# Cross-set scale

A cross-set scale (or simply cross-set) is a scale produced by taking every ordered pair in the Cartesian product of two scales, or of a scale with itself, and stacking both elements in each ordered pair. Cross-set scales may also be generalized to more than two initial scales.

If the second scale is the inverse of the first scale (e.g. a becomes 1/a), the result is a reciprocal cross-set (scale). If additionally the first scale is a sequence of odd harmonics starting from 1, the result is a tonality diamond.

The term cross-set goes back to Erv Wilson.

## Example

The 4:5:6:7 cross-set scale is produced by multiplying every pair of intervals from the 4:5:6:7 tetrad (1/1 - 5/4 - 3/2 - 7/4), including an interval with itself, and octave-reducing as necessary. It contains 10 distinct intervals out of 16 combinations.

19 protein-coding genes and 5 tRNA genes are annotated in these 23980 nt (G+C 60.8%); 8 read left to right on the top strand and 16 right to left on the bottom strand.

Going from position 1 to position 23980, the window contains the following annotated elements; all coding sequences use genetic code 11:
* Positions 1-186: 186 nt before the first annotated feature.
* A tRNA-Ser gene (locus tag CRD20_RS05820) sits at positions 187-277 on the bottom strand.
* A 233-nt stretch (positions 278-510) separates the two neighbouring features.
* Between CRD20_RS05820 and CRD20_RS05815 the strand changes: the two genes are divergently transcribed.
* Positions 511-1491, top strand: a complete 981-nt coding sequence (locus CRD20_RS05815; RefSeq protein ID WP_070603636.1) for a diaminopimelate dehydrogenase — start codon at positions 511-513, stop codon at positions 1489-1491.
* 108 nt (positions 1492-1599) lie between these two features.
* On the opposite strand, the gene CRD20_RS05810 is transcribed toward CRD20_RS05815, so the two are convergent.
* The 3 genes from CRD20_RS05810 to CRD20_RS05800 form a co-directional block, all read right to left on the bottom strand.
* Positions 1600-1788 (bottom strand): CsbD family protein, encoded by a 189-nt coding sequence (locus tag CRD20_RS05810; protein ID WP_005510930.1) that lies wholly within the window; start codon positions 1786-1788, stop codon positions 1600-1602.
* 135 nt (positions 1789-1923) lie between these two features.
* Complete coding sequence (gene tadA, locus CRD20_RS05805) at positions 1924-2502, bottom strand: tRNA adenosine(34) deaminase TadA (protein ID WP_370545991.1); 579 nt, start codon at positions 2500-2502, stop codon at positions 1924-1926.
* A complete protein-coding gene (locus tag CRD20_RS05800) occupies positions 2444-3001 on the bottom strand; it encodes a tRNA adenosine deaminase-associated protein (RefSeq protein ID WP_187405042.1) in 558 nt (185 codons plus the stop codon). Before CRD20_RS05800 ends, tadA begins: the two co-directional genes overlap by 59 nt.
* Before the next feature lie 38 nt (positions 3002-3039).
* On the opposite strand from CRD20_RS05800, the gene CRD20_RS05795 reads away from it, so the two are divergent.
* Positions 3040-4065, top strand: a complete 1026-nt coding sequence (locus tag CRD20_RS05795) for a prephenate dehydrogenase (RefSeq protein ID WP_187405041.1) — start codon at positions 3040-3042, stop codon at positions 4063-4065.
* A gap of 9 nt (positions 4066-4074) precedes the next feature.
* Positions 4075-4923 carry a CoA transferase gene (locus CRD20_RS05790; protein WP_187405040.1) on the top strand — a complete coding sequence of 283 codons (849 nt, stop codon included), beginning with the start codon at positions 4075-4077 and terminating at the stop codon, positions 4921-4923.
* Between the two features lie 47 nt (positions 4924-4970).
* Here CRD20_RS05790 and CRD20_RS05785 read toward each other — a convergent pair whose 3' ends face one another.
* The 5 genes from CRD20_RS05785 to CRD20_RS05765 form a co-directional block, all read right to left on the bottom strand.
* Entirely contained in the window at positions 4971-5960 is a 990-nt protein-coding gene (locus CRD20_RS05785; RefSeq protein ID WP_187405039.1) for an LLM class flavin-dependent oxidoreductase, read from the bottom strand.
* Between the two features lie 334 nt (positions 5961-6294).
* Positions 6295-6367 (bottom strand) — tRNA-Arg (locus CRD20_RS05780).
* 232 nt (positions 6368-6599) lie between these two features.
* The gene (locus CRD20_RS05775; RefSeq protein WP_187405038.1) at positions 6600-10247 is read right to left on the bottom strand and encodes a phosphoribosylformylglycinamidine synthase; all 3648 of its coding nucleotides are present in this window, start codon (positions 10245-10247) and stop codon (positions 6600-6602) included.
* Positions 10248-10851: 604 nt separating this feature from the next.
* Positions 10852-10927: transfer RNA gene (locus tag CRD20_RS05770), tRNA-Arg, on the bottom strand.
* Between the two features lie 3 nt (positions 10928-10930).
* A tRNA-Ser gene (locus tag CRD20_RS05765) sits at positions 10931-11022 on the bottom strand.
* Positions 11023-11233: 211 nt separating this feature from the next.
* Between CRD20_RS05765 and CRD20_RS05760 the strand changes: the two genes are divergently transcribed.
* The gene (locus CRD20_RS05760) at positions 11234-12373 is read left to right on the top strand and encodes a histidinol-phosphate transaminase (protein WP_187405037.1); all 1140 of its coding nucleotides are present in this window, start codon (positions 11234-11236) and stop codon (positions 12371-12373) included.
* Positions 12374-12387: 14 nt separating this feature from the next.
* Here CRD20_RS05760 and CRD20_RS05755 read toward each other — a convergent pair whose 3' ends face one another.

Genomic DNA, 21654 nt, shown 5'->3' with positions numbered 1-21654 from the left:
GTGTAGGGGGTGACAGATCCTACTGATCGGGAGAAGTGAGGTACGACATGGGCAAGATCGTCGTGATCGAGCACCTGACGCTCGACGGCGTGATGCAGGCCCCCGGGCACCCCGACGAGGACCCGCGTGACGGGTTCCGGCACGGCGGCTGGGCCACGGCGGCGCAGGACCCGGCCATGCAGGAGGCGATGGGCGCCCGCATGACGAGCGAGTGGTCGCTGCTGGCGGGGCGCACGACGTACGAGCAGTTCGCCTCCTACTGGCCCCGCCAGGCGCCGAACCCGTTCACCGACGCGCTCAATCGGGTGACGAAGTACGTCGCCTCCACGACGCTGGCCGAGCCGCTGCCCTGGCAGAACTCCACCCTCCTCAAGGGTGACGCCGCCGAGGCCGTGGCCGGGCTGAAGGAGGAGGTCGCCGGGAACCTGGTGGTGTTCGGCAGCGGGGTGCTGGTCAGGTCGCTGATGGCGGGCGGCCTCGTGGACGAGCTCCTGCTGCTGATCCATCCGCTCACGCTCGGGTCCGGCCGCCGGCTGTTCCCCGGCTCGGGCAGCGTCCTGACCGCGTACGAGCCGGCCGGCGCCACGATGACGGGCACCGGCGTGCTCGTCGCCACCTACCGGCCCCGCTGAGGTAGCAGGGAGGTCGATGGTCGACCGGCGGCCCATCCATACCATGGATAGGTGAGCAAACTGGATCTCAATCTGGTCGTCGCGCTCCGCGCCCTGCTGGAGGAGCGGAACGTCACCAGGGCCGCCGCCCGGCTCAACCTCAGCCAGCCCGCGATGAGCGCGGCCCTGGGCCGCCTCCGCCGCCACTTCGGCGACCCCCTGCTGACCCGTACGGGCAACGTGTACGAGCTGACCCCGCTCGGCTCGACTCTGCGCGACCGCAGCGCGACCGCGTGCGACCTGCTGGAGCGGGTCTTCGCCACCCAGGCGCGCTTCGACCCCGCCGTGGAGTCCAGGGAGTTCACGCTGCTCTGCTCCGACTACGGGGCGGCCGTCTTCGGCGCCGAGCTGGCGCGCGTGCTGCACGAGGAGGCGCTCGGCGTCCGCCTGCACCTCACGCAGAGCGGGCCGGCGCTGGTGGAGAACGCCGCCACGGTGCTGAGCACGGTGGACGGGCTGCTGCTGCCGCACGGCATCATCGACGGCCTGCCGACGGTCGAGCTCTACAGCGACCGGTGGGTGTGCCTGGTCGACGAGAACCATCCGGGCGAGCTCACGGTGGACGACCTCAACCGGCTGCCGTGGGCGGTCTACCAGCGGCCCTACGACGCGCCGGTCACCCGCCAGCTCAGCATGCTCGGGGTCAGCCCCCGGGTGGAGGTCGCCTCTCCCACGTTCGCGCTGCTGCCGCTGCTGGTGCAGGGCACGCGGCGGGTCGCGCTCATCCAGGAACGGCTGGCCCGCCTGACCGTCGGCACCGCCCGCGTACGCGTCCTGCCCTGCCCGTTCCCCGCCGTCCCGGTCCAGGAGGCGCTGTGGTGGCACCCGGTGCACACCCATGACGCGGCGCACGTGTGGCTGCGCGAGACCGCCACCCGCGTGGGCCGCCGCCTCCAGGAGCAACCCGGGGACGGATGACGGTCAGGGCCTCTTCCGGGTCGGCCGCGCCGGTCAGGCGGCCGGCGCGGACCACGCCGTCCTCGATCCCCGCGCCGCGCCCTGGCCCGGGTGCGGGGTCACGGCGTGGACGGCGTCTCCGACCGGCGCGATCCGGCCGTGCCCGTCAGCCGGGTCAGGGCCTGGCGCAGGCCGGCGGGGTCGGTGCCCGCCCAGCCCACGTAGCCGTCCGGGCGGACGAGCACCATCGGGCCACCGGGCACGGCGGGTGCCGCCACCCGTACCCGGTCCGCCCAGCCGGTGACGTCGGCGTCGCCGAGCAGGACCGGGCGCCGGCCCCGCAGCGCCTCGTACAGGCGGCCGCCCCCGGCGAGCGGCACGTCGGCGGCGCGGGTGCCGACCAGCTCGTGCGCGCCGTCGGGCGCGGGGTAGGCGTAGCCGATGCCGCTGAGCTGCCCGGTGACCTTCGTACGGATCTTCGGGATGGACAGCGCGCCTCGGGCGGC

1/1 × 1/11/1 5/4 × 1/15/4 3/2 × 1/13/2 7/4 × 1/17/4 1/1 × 5/45/4 5/4 × 5/425/16 3/2 × 5/415/8 7/4 × 5/435/32 1/1 × 3/23/2 5/4 × 3/215/8 3/2 × 3/29/8 7/4 × 3/221/16 1/1 × 7/47/4 5/4 × 7/435/32 3/2 × 7/421/16 7/4 × 7/449/32

The starting scales do not need to be in just intonation; a cross-set scale could be constructed from any kind of scale.

## Theory

In mathematical notation, the cross-set of scales A, B, ..., Z is (note that interval stacking has been written as addition):

\begin{align*}\text{Cross-set}(A, B, ..., Z) &= A + B + \cdots + Z \\ &= \{ a + b + \cdots + z : (a, b, ..., z) \in A \times B \times \cdots \times Z\}.\end{align*}

In combinatorics, this operation is called a sumset.

Nick Vuci
Frédéric Gagné